US columnist takes on Vladimir Putin over controversial article... or not

Danielle Ryan
Danielle Ryan is an Irish freelance writer based in Dublin. Her work has appeared in Salon, The Nation, Rethinking Russia, teleSUR, RBTH, The Calvert Journal and others. Follow her on Twitter @DanielleRyanJ
US columnist takes on Vladimir Putin over controversial article... or not
I can't understand why, but some people think columnists and op-ed writers are an egotistical bunch. Bizarre, I know. Personally, I think some just give the rest of us a bad name, but then, I’m biased.

Anyway, regardless of personality traits, we always enjoy it when one of our pieces gets a little extra attention. It's good to be in the spotlight sometimes, isn’t it?

We also tend to like when what we say hits a nerve. Otherwise, well, what’s the point? Plus, then there’s the amusing hate mail to ignore or respond to as we please. That can be especially fun when you troll the senders by replying as though you haven’t read their message. For example, I often respond to emails about what a horrendous human I am with a quick “Dear Whoever — thanks for your message, glad you enjoyed my article!”

It drives them crazy. Just think. They took time out of their busy day specifically to send an email they hoped would make you feel bad — and then you had the audacity not even to care. Must be infuriating.

Anyway, imagine if you were an American columnist who wrote something so provocative that Vladimir Putin personally responded?
Well, that’s what New York Daily News columnist Gersh Kuntzman thinks happened to him this week. Except, unfortunately for Kuntzman and his rather massive ego, that didn’t actually happen at all.

If you haven’t been following the story, here’s a quick recap.

In response to the assassination of Russia’s Ambassador to Turkey, Andrey Karlov, Kuntzman called his death “justice” for Russia’s involvement in the Syrian war. He also equated Karlov to the Nazi ambassador to France in 1938 and compared radical Islamists to the Jews. Not only that, but he suggested Karlov’s assassin — a “freedom fighter” he called him — would perhaps be vindicated by history. When challenged about taking the side of a self-professed jihadi who assassinated a diplomat at an art gallery, Kuntzman evaded the question. What a surprise.

Instead, he penned another piece, doubling down on his initial bout of stupidity and making himself sound even more idiotic than he already had — which was quite an accomplishment, to be honest.

“Vladimir Putin is demanding an apology from me,” he writes.

He tweeted the same thing, too; that Putin himself had demanded an apology from him for the original article. Now, any readers not clued in on this must have been thinking they were about to get a really juicy story from him.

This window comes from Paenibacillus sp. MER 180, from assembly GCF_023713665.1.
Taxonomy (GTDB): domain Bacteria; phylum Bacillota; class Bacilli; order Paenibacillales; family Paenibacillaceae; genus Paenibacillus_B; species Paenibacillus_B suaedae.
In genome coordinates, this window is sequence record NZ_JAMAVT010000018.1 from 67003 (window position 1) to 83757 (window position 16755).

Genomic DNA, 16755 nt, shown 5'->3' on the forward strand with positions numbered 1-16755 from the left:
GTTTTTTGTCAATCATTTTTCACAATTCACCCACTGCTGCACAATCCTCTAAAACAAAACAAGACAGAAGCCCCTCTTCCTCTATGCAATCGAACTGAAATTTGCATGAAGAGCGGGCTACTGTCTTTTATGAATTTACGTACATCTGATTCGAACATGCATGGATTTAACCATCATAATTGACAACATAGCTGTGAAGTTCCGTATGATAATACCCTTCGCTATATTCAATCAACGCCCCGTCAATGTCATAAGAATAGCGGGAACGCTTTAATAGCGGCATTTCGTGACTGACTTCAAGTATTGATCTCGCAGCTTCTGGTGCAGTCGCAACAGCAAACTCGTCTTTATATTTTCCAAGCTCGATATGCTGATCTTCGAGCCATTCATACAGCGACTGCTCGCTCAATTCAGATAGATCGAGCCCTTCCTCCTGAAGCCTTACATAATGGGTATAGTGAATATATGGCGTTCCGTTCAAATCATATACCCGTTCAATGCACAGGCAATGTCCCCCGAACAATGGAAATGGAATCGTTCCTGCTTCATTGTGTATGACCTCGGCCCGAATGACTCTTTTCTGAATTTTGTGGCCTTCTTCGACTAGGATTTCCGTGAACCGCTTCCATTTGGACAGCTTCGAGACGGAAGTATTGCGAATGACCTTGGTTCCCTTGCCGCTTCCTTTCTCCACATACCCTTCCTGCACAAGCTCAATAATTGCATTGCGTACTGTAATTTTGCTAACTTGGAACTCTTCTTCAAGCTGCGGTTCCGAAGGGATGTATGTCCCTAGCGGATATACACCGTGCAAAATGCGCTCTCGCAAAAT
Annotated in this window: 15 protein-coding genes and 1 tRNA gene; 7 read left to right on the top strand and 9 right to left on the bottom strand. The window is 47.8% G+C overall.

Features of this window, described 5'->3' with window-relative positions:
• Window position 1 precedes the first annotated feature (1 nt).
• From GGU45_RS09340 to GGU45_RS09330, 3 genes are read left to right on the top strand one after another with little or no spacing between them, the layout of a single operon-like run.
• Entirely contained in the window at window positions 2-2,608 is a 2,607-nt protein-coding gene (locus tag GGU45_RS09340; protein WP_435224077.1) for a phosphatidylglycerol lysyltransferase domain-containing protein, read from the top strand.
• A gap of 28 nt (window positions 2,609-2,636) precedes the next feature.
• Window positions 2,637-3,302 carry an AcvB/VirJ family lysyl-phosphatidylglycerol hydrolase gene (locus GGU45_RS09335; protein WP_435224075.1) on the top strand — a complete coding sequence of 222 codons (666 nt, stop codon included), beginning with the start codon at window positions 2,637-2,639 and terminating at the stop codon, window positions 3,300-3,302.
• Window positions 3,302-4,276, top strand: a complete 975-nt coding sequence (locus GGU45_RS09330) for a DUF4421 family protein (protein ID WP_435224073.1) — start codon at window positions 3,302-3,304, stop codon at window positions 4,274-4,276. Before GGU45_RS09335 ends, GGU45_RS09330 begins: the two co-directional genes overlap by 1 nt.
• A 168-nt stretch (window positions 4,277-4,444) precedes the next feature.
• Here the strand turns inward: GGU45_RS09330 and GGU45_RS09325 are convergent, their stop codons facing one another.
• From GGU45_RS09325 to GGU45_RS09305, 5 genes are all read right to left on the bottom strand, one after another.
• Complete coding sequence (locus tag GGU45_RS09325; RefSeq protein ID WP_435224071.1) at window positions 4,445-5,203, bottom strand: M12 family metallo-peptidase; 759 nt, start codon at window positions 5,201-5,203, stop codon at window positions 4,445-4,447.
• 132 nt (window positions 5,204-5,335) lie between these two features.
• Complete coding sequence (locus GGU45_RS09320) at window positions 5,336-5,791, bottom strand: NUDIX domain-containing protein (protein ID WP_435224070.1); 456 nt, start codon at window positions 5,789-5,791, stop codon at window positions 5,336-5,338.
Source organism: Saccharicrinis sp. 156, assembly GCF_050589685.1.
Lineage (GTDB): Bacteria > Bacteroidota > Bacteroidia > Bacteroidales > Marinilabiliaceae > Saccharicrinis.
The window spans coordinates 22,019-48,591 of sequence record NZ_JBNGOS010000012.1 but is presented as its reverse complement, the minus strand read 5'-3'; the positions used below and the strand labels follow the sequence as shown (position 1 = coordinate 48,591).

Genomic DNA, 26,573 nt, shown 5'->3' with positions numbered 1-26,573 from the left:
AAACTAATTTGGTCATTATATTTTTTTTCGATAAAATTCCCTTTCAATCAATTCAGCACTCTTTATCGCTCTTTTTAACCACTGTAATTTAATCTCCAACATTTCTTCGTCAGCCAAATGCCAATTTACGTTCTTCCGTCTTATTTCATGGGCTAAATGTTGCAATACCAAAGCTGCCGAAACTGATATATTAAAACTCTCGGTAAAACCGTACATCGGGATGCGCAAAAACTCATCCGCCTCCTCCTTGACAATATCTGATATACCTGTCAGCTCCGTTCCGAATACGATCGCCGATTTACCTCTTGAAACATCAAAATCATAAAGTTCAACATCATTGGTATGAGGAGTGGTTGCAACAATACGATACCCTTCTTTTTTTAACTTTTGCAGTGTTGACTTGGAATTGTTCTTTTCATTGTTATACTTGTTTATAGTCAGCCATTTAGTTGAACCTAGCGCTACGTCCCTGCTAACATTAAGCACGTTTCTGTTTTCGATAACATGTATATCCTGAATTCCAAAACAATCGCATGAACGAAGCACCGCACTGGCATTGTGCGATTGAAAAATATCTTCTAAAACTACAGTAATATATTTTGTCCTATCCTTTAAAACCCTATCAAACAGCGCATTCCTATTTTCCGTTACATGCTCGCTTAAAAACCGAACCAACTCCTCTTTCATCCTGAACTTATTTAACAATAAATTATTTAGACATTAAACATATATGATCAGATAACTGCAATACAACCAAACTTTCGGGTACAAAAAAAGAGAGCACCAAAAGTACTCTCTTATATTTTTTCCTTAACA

Sadly for them — and him, it seems — he was just using Putin’s name as clickbait.

Because Putin never demanded any apology from him. What did happen was that Russia’s Foreign Ministry spokeswoman, who is very vocal on Facebook, posted a note saying the ministry would request an apology from the New York Daily News for calling an act of terror against Russia “justice” served.

So, sorry Gersh, but that’s really not the same thing. I know you were enjoying the feeling of being in a big public fight with Putin — it probably made you feel very important for an hour or two — but I suspect he’s not losing much sleep over you.

If you really want a response, you could try penning a few more articles about him and see where that gets you. You’ll just have to line up behind the hundreds of other columnists that have taken to incessant Russia bashing as a career move. I mean, you’ve already seen the attention it gets you — and there’s definitely money in it.

Maybe you could even get a visa to Russia, overstay it, and then claim you were deported for being the intrepid journalist that you are? I hear that’s a popular move these days.

As for the Russian Foreign Ministry requesting an apology? Seems fair enough to me. Kuntzman’s terrorist-excusing original article was so grossly lacking in basic human decency that there could be little debate about it — and naturally, it incensed any reader with a shred of humanity in them. This is evidenced by the dozens of American readers Kuntzman admitted had also sent him angry emails. Oddly, however, he thinks this marks a “disturbing trend” because how dare Americans ever take the side of Russia on anything!

One can only imagine the outrage if a Russian newspaper attempted to justify the assassination of an American diplomat as retaliation for military aggression. If a US diplomat were videotaped killing puppies for fun, no American newspaper would call his death justified. Suddenly, there’d be a slew of op-eds about how puppies hate freedom, and they had to go.

Kuntzman himself has refused to backtrack, but he did attempt to redeem himself — albeit awkwardly and nonsensically — at the end of his second article by claiming he “condemns violence in all forms” which is rather odd, given his impassioned defense of a terrorist.

Go figure.

The statements, views and opinions expressed in this column are solely those of the author and do not necessarily represent those of RT.